kensei wrote:just a question here but who is Brian Adams? is he an MD????
EmmaRobins wrote:I have changed the title of this thread, because in hindesight the use of the word medical was too constraining, as we want this section to be far wider reaching than just 'Medical Implications of karate techniques'.
I do not know the title that goes with Brian Adams, but we are basing a section on the implications of karate techniques, a subject he has written on. This section will not offer medical advice, only scientific reasoning for the effects of karate techniques. There will be no medical advice offered.
Mr.Adams is recognised as an expert in Martial Arts injuries and so will be able to scientifically explain such reasoning for certain outcomes.
Also in this section we hope to include information on the biomechanics of technique and possibly even the psychology of combat, So any ideas to further this section would be greatly received.
All the best, and thank you,
P.S If you would like any further information on this section, please do contact us and ask.
SusanW wrote:Kensei, you can buy his book on Amazon.
SusanW wrote:The book is well known in karate circles (well I'd certainly heard of it). People that know and liked his book can come to The Shotokan Way to hear more of his ideas. Shaun and Emma would be daft not to jump at his offer! Have you ever heard the expression "Never look a gift horse in the mouth" ?
SusanW wrote:If you have relevant background why not offer to write an article for the new Scientific Study Section? I'd be interested to read it. Don't worry - no one's going to start interregating you about your qualifications - we're more civilised than that. We'll just appreciate that you've been kind enough to take the time to share your thoughts Seriously, why not give it a go - the more viewpoints the better (In my opinion)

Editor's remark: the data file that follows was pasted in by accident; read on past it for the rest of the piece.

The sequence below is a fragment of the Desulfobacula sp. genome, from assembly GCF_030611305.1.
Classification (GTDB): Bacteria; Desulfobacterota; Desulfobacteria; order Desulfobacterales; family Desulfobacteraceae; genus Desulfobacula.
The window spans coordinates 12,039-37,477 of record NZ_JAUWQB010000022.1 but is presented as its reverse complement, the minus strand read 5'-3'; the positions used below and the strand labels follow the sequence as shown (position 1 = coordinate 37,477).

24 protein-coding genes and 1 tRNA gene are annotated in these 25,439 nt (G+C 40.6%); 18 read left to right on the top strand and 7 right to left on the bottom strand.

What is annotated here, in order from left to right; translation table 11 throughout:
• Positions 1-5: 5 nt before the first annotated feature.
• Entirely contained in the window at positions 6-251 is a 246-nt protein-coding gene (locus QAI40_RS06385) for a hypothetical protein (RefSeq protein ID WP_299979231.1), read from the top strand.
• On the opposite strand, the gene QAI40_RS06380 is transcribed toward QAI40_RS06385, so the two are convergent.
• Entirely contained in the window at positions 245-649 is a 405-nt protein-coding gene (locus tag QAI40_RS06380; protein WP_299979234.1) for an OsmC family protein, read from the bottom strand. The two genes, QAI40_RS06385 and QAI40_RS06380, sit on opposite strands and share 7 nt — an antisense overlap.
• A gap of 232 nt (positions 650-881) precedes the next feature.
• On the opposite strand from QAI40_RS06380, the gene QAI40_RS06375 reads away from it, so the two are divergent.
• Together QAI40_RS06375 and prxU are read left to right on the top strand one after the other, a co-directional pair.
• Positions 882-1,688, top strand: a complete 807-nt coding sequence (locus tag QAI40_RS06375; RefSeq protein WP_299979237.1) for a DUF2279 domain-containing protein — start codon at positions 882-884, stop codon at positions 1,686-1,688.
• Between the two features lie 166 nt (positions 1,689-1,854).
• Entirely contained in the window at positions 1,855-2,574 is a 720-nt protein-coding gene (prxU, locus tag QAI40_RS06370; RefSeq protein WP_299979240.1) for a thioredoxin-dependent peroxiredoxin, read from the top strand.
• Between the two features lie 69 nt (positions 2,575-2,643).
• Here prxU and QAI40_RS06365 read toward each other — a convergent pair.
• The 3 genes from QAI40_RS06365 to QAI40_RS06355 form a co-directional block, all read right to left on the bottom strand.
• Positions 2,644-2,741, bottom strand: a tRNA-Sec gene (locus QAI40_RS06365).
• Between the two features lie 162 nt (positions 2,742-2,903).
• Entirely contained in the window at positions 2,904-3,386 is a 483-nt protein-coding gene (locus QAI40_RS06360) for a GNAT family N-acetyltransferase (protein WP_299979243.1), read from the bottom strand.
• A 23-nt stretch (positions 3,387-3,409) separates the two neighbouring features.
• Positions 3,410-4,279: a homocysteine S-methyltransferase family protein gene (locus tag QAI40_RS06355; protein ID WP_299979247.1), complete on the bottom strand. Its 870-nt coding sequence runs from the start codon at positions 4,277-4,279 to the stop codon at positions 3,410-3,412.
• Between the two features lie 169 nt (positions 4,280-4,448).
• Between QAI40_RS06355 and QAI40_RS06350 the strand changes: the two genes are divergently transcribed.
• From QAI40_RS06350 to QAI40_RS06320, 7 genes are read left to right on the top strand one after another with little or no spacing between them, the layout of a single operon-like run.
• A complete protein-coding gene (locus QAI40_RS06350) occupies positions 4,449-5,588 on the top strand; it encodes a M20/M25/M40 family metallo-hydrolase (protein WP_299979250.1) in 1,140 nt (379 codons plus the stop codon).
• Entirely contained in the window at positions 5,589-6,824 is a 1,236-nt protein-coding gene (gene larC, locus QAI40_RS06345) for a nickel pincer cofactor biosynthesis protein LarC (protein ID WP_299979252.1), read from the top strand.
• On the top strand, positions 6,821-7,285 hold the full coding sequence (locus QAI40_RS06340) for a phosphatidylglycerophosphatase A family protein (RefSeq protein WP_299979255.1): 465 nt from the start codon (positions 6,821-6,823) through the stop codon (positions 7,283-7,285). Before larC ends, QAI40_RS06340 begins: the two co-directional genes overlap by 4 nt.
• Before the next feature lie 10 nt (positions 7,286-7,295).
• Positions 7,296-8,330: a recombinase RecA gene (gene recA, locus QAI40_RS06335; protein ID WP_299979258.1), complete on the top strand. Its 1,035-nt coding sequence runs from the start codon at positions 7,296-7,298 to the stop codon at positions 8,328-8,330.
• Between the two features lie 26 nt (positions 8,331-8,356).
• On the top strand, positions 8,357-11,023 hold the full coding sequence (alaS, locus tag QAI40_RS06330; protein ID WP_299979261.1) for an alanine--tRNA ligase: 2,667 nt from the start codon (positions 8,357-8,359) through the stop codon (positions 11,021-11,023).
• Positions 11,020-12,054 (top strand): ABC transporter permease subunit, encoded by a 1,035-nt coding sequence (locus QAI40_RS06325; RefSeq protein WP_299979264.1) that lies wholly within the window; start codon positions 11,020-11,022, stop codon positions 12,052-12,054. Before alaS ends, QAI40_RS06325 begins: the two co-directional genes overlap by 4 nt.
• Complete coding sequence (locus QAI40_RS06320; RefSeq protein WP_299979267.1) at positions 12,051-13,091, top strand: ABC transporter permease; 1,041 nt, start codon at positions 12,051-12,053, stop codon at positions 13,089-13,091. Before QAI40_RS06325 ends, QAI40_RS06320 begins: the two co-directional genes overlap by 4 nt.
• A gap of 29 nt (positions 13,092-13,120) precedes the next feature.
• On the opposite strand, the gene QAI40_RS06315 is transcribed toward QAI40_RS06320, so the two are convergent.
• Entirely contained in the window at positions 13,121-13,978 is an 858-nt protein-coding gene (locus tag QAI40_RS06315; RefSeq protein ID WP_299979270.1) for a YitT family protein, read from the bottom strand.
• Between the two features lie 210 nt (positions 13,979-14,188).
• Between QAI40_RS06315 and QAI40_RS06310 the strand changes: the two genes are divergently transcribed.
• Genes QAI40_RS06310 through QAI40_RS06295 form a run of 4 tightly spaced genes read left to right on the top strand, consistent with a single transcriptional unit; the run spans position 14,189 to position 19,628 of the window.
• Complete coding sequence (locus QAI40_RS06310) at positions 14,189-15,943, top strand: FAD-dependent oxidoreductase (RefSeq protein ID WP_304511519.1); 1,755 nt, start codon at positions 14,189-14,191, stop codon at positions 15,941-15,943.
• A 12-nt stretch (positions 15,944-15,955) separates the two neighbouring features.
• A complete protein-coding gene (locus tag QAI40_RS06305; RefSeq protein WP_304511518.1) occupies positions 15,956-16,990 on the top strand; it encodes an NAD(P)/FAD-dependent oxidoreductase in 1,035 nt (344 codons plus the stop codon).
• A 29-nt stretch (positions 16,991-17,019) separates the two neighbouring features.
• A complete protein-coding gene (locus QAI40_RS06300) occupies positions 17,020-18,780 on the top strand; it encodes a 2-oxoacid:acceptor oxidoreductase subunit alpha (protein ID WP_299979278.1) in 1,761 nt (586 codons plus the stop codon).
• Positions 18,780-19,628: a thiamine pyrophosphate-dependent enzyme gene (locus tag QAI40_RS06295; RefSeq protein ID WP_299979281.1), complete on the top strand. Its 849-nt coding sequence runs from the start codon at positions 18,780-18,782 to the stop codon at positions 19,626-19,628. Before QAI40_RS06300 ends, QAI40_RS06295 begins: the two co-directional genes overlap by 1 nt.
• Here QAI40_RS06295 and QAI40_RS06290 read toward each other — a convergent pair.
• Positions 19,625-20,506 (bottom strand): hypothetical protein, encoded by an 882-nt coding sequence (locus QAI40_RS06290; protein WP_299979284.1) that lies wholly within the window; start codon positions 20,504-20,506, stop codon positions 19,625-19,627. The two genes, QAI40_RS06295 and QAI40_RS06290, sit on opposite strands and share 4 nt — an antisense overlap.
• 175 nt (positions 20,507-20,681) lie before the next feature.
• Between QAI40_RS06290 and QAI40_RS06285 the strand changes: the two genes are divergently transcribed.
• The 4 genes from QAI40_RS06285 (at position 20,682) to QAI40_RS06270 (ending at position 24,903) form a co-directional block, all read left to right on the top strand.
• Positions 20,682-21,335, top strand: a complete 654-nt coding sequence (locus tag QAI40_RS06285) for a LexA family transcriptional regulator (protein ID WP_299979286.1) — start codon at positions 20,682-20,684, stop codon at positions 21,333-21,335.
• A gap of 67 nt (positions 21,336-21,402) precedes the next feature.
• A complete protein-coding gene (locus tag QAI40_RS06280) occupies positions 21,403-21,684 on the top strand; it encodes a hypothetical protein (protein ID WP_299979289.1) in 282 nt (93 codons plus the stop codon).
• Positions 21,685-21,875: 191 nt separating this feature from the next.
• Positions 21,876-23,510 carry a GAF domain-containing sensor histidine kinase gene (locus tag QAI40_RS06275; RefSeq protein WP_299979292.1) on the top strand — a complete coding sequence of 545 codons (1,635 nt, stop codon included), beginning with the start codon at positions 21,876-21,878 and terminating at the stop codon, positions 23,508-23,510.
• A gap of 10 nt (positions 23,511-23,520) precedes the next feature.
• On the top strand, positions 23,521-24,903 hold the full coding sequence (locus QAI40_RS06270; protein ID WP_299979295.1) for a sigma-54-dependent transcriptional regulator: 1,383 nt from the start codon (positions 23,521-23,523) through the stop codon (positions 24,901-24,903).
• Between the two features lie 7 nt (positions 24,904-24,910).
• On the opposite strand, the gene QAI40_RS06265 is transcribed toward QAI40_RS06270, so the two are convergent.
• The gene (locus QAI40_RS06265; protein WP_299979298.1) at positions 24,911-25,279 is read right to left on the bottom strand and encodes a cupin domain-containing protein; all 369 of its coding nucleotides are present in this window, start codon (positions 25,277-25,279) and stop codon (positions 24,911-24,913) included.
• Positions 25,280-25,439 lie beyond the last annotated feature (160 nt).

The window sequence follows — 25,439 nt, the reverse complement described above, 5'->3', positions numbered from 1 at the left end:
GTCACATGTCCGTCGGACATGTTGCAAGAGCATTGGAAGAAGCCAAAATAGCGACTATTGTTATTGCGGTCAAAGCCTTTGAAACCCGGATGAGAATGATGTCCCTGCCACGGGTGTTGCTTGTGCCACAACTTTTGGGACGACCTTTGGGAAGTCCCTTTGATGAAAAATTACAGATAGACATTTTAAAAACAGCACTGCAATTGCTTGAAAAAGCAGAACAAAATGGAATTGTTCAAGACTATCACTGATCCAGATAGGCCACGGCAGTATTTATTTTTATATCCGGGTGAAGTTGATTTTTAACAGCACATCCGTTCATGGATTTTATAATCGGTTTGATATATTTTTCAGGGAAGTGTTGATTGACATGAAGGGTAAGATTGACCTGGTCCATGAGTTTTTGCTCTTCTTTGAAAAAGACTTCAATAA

SusanW wrote:Emma, does this section cover stuff about what causes injury in training (i.e. training injuries - techniques or training practices that are bad for you) or is it strictly about the damage your techniques do to your opponents (potentially) ?
SusanW wrote:Emma, I'm not sure if this is the type of question you have in mind, but it's something I'd like to hear an expert's opinion on.
We often here people claim that they fight 'full contact' and without any protection. I'm not quite sure what this means, but it sounds a little dangerous to me. I assume what they really mean is that they use full contact in chudan punches.
What are the potential risks with hitting someone hard in the stomach (or solar plexus)?
Assuming the participants are well conditioned how dangerous would you consider the following:
- Full contact punches and kicks exchanged between people of similar weight, size and conditioning
- Full contact punches and kicks exchanged between people of different weight, size and conditioning (e.g. 60Kg person vs 100kg person)
Is it any different for men and women? My observation is that pound for pound women are actually BETTER equipped to absorb impact to the abdomen if they're properly trained. I'm not sure why this would be.
I suppose I'm looking for an opinion on how far it's safe to go in training when it comes to contact levels in chudan techniques.
Tom O'Brien wrote:In our system of Vee-Jitsu the book ‘Deadly Karate Blows – The Medical Implications’ by Brian Adams is an icon. We start using it at sankyu (3rd degree brown belt). The philosophy is that by the time you reach brown belt you should be proficient in striking and able to do debilitating harm to your opponent. Given that you should not be ignorant of the damage certain karate strikes, kicks and blows are capable of. Brian Adams' book explains and shows the impact of the strikes on the organs and the repercussions. At brown belt level you are required to be able to demonstrate & explain what organs, joints and muscles are affected and what the medical implications are. This way no advanced student can ever say "I didn't realize what could happen". You are responsible to know what you are capable of doing. His article on the cardio was typically great.
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